Hot Market, Cool Houseplants
Amid the red-hot, got to have it, forget ever buying a home, houseplant market, are a few notable and inexpensive alternatives. Can’t fill an order for 1,000 philodendron ‘Caramel Marble’ that sells for an average of $10,000 in a 6-inch pot? Maybe it’s time to get your piece of the pie with these easy-to-obtain varieties that remain novel and uncommon.
For years, Terra Nova Nurseries, based in Canby, Oregon, has brought innovative home- and garden-worthy perennials, annuals and houseplants — yes, houseplants — to the worldwide market.
More than a decade ago, a dwarfing gene appeared in a plant in a batch of coleus seedlings. Several generations later, Terra Nova introduced a group of perfectly behaved, easy-to-grow coleus, many with the most un-coleus-like foliage you have ever seen! Known for ease of culture and adaptability, coleus — now plectranthus, formerly solenostemon (don’t ask why) — grow indoors and out, but almost every other breeder ignored the demand for naturally compact plants that didn’t require being smacked with chemicals to retain a tight habit and play nice with others.
A grower and consumer favorite, coleus ‘Fancy Feathers Copper’, has featherlike, copper-colored foliage with a low, mounding habit.
Keeping with the bird theme, coleus ‘Lorikeet’, ‘Lovebird’ and ‘Macaw’ are a trio of fanciful, fabulous foliage. Coleus ‘Lorikeet’ features lemon-lime foliage, edged in maroon and sometimes topped with light blue flower spikes that are perfectly in scale with the rest of the plant.
Coleus ‘Lovebird’ is a cheery red and gold combo. Its compact habit and super ruffled foliage are hard to ignore.
Coleus ‘Macaw’ has dramatic, glowing foliage that looks like it should radiate heat. Each leaf is an individual flame with a light-yellow heart and an incredible, broad, searing red margin bordering on violet and aging to almost black. Coleus require little care indoors. Average light, temperature and good fertility are all that is needed for success.
Terra Nova’s begonia breeding program began with the goal of extending the cold tolerance of this important foliage plant by sourcing rare, high-altitude species that had ornamental foliage. It was essentially a re-do of breeding lines that date back more than a century ago, with a fresh perspective. Test crosses revealed a secret way to get the top of the foliage as colorful as the bottom of the foliage of these rugged species. Encompassing a range of sizes and uses, these begonias are finding their way into garden borders, patio pots, and, in the winter, a complementing companion in a poinsettia program.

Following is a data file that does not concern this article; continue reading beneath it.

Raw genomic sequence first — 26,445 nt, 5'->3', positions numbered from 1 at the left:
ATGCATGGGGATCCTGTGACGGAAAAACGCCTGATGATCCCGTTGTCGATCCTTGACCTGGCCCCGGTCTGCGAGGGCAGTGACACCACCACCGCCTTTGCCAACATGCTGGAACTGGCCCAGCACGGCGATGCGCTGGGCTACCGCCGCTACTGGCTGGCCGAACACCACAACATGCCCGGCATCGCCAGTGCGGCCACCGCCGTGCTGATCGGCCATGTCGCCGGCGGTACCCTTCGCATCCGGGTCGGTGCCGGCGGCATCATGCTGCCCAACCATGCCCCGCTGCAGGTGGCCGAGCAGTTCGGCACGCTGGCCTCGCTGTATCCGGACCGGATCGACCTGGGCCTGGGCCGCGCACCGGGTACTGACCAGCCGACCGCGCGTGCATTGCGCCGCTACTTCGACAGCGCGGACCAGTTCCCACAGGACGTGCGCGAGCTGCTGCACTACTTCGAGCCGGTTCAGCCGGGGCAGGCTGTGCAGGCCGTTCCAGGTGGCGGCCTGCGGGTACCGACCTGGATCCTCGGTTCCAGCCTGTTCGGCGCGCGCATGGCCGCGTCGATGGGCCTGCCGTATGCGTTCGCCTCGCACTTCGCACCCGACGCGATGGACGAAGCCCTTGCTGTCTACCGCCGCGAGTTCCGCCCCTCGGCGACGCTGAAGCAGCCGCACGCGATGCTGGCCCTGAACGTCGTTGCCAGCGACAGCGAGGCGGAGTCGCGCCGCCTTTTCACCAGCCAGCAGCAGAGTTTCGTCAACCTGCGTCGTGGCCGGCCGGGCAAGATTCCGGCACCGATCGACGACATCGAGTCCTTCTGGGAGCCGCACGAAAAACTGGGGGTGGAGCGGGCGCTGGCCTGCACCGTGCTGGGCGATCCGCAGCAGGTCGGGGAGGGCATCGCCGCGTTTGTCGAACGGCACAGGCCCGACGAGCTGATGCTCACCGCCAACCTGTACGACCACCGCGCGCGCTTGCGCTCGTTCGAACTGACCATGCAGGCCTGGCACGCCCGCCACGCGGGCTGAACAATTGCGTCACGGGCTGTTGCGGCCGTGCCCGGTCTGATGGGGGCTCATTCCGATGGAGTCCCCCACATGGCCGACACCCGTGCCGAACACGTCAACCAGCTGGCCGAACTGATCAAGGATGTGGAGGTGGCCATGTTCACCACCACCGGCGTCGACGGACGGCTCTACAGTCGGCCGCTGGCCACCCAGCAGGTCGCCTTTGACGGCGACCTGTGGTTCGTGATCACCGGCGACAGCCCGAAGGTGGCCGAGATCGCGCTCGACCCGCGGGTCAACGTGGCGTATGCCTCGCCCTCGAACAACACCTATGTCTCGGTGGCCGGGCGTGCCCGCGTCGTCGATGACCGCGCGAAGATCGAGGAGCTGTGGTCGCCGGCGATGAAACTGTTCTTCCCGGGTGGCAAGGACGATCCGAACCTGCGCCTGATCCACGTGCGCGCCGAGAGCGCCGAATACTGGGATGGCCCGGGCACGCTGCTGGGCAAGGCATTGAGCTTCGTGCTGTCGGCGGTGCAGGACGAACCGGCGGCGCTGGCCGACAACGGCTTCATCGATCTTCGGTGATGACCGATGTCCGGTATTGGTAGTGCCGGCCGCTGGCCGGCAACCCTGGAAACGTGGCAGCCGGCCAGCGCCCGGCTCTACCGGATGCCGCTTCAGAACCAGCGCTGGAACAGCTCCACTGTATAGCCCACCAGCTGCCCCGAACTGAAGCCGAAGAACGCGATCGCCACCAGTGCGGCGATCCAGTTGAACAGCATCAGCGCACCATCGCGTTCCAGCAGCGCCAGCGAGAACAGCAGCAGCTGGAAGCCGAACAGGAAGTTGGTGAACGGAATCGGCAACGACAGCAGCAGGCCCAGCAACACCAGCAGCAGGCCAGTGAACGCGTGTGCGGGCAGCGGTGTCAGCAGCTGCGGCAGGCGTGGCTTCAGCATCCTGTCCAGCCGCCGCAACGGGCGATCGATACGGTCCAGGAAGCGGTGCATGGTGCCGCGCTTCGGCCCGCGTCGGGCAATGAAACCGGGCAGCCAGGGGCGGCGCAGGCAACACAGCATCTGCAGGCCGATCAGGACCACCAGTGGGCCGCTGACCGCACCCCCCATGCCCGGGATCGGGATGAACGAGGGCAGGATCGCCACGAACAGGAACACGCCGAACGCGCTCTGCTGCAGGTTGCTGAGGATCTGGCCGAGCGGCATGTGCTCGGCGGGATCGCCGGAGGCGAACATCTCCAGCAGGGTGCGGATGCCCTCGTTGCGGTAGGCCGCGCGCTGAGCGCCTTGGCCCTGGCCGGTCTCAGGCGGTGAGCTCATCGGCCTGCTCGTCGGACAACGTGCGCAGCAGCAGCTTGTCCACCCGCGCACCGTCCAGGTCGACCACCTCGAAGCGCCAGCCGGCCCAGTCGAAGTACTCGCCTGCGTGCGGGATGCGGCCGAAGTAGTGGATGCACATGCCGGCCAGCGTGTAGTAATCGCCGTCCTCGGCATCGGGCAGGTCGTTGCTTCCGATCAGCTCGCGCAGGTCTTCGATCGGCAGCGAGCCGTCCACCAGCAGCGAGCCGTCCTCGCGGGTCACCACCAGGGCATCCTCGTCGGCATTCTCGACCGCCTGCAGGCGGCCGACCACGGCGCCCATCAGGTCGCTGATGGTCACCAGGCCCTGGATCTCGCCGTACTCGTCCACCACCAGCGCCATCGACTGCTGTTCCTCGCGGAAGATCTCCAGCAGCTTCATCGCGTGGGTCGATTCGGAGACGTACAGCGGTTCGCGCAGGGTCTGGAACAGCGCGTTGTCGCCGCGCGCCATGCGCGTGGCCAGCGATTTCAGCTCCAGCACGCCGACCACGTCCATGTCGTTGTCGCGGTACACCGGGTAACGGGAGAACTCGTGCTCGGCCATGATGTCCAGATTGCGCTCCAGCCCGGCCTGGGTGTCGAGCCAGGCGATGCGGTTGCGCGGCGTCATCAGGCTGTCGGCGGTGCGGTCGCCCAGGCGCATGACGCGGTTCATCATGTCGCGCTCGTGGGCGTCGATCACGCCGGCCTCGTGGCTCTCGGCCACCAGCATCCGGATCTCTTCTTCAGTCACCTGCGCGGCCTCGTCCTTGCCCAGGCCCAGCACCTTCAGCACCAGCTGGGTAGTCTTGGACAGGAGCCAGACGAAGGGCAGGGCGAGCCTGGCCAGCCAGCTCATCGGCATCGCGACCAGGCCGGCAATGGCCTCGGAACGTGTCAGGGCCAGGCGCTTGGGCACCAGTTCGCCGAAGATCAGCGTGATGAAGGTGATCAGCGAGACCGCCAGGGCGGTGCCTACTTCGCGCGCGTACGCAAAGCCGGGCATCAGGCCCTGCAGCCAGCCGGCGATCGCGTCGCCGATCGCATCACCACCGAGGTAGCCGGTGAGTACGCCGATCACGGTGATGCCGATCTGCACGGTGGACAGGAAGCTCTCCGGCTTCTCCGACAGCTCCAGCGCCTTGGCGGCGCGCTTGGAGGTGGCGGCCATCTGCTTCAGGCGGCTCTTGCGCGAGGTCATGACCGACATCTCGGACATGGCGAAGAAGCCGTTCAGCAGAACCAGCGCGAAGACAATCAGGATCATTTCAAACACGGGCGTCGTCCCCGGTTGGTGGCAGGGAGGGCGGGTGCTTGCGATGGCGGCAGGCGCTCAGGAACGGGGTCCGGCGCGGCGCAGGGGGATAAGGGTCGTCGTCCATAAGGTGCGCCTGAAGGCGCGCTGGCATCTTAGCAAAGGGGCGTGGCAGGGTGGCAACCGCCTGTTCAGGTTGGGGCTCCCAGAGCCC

Aptly named begonia ‘Holiday Jolly Holly’ has small, jagged-edged foliage of pine green, liberally splashed with silver dots. The crowning feature of Jolly Holly are the sterile red flowers that appear in clusters just over the top of the foliage. The male flowers never open and remain as charming, bright red “holly berries” for weeks.
Elegant and classic looking, Begonia ‘Holiday Silver Bells’ has a matching habit to ‘Jolly Holly’, but the foliage is a pure, silky silver with a hint of pink on the underside of the leaves. This variety lends itself to year-round use and would be a welcome addition to the spring foliage market, especially at Easter and Mother’s Day.
Terra Nova’s T Rex line of large foliage begonias is used worldwide, indoors and out. Begonia ‘T Rex Ruby Slippers’ is famous for its glossy, deep ruby-colored foliage. This award-winning variety was crowned Best Novelty at the Colorado State University (CSU) Annual Flower Trial Garden in 2019. If a foliage begonia can withstand the stresses of high altitude, low humidity Fort Collins, Colorado, then the average conditions in a house are going to be like a vacation spa by comparison. The T Rex group has riotously colored foliage, and with its fresh, vigorous demeanor are a joy to grow. Indoor rules for begonias are simple; keep them out of strong light, don’t let them dry out and feed them regularly.
Perhaps the surprise of the houseplant world is the use of Heuchera as an indoor plant. Yes, heuchera!
Specially bred to be naturally dwarf, Terra Nova’s Little Cuties series is a surprising and novel alternative to tropicals. With eight varieties to choose from, certainly there is one to fill the bill.
From the very beginning, the Little Cuties were a dramatic departure for the world’s leading heuchera breeder. Some of the best choices for indoor use are ‘Little Cuties Frost’ with its silvered, purple-colored foliage.
‘Little Cuties Peppermint’ is a minty green, highlighted by a lacy, silver veil. The delightful ‘Little Cuties Sweet Tart’ possesses bright, lime-green leaves and very large clusters of hot pink flowers. The name Sweet Tart is spot-on perfect and so is this plant.
Indoors, heuchera are undemanding; a window with east exposure is ideal; fluorescent lights are also great. Heuchera can have a tough time in front of a heat source as most houseplants do, so play it cool for our versatile friends. In the spring, you can “vacation” your heuchera outdoors too, replenishing their vim and vigor. Heuchera are easy house guests requiring a little more than regular watering, average light and occasional fertilizer — slow-release pellets work very well.
Capturing a piece of the out-of-control houseplant market is easy with these selections. Plus, there is an excellent supply, and they are domestically available. It is time to get back inside your comfort zone and gain back a chunk of the market.